New York has once again failed to establish the widely-discussed Problem Gambling Advisory Council. Last week, proposed legislation for the creation of the problem gambling board failed to gain traction at the state Assembly after previously being passed by the Senate. Its status has now raised concerns about its future and the state of problem gambling measures in the state.

Concerns over the increase of problem gambling cases in the Empire State emerged shortly after the state introduced its mobile sports betting market in January 2022. New York Council on Problem Gambling reported that more and more young adults from the jurisdictions have contacted it to seek help about their compulsive gambling activities and habits.

  • SB6701 is at an Impasse

However, lawmakers assure that despite the failure of creating a Problem Gambling Advisory Council, they are still committed to battling problem gambling. The Legislature’s session concluded but it could reconvene in the summer to address unfinished topics. But there are no assurances that the bill and its Assembly counterpart, AB1056, will be revisited by lawmakers.

The bill states that it would establish a PGAC in the state to identify issues regarding those who experience any degree of problem gambling. It would also recommend ways to make prevention and treatment more accessible for everyone. Meanwhile, the council’s members would be appointed by the governor and the legislature, and feature members of the gambling industry, mental health professionals, and affected players.

Currently, New Yorkers who want help for a gambling-related disorder have several options at hand. This includes the New York Responsible Play Partnership, which includes the New York State Gaming Commission, the Office of Addiction Services and Supports and the New York Council on Problem Gambling. There is also the National Council on Problem Gambling or the 1-(800)-GAMBLER hotline.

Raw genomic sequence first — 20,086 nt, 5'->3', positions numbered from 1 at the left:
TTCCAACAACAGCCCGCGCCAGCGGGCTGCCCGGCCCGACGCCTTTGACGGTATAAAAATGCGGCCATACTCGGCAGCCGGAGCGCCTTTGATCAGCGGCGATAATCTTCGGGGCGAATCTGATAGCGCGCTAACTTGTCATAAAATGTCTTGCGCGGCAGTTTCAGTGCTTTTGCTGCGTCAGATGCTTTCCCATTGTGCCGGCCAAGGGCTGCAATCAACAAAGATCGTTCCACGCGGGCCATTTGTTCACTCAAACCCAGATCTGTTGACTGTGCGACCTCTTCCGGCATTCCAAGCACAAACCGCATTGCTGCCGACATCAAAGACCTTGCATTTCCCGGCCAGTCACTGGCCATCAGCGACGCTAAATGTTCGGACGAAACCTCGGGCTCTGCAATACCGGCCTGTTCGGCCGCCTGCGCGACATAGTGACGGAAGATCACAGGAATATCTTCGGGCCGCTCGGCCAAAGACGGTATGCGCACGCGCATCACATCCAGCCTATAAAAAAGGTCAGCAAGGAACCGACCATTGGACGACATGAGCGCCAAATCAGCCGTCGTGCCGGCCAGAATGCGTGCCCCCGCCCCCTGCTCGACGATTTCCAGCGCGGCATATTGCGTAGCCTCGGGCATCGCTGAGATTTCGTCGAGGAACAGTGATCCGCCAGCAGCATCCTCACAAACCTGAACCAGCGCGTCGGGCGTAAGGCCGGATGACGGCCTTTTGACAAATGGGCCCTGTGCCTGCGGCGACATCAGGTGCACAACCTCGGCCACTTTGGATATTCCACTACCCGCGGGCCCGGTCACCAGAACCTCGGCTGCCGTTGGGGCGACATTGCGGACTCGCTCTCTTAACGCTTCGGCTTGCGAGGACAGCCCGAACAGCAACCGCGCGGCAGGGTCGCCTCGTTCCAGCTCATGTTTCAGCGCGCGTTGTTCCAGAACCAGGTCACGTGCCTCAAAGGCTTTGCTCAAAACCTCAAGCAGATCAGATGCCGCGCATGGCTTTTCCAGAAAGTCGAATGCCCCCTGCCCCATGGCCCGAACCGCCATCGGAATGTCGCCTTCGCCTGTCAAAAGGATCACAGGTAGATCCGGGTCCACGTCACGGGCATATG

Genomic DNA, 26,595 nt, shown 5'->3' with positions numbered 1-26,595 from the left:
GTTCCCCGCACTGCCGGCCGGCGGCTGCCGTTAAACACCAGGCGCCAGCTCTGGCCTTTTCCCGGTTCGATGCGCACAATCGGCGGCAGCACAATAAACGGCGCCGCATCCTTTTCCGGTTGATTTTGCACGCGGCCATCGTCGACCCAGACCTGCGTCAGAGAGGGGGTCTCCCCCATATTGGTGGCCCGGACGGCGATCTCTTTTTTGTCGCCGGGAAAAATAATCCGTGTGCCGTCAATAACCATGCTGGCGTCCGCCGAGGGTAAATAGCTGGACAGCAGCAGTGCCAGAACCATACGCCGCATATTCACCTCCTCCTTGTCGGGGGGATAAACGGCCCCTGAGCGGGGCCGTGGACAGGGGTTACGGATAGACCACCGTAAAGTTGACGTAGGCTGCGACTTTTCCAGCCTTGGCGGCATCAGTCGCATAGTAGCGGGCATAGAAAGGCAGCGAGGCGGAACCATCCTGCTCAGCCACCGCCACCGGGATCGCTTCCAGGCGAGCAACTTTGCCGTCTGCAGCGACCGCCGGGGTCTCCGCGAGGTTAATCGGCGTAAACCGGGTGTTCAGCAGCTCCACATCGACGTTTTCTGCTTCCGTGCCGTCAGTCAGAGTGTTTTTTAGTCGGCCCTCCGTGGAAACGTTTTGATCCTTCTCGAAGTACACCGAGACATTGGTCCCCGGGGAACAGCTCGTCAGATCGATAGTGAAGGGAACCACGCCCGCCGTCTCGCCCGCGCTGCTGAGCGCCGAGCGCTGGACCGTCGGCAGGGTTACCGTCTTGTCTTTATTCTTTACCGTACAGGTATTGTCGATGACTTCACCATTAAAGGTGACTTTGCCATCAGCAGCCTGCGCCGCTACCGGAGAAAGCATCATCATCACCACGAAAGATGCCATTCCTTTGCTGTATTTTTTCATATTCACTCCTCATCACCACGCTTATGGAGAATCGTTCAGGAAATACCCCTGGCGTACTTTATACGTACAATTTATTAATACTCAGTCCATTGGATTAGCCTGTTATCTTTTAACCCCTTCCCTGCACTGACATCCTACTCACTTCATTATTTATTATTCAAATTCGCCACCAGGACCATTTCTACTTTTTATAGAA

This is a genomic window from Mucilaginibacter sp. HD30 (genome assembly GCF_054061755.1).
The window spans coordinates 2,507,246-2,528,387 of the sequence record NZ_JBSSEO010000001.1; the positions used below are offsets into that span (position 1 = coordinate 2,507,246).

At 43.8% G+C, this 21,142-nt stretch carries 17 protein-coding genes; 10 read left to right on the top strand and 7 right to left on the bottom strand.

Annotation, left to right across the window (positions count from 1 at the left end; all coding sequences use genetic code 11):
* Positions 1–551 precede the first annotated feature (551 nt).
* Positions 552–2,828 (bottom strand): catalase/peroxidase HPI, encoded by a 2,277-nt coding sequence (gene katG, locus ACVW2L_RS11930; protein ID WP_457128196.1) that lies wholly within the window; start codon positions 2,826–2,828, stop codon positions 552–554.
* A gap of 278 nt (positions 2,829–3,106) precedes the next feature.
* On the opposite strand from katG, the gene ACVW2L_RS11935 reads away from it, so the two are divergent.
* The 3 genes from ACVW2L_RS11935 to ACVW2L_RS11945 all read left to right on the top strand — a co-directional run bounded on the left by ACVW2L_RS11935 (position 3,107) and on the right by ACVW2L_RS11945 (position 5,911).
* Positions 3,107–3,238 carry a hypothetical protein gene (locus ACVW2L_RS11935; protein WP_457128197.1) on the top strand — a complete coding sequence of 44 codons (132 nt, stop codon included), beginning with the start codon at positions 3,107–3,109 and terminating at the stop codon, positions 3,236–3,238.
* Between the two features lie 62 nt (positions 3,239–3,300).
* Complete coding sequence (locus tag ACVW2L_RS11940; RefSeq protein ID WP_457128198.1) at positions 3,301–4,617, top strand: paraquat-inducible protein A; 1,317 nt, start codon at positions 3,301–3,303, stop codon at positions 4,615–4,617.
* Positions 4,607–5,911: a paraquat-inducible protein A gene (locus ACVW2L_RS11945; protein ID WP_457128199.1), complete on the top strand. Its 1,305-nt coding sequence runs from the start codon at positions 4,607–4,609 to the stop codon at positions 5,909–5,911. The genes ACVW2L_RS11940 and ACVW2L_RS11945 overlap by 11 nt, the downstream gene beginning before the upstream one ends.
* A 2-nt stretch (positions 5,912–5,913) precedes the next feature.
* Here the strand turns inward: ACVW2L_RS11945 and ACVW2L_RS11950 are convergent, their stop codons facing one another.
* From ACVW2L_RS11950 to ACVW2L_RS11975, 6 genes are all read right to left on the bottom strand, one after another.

Last June, a similar bill passed both houses of the State Legislature, but it was vetoed by Gov. Kathy Hochul. She cited cost concerns as reasons for the veto. Meanwhile, this latest proposal is the fifth instance of lawmakers trying to launch a PGAC since 2015. However, there is still hope for the current bill as Legislature could revisit it in the next session.

  • Recent Activities Against Problem Gambling

Earlier this year, New York’s Problem Gambling Resource Center announced an initiative to examine the effects of the state’s mobile sports wagering sector. This was due to concerns over accessibility being harmful to players. Western New York Problem Gambling Resource Center said calls to the organization doubled down last year.

But despite the bill’s failure, New York is still implementing protections for problem gambling. At the start of the month, the New York State Gaming Commission and Office of Addiction Services and Supports introduced the voluntary self-exclusion Support program allowing local gamblers to willingly enroll and take a break from playing for a certain period of time as a way of tackling the problem.

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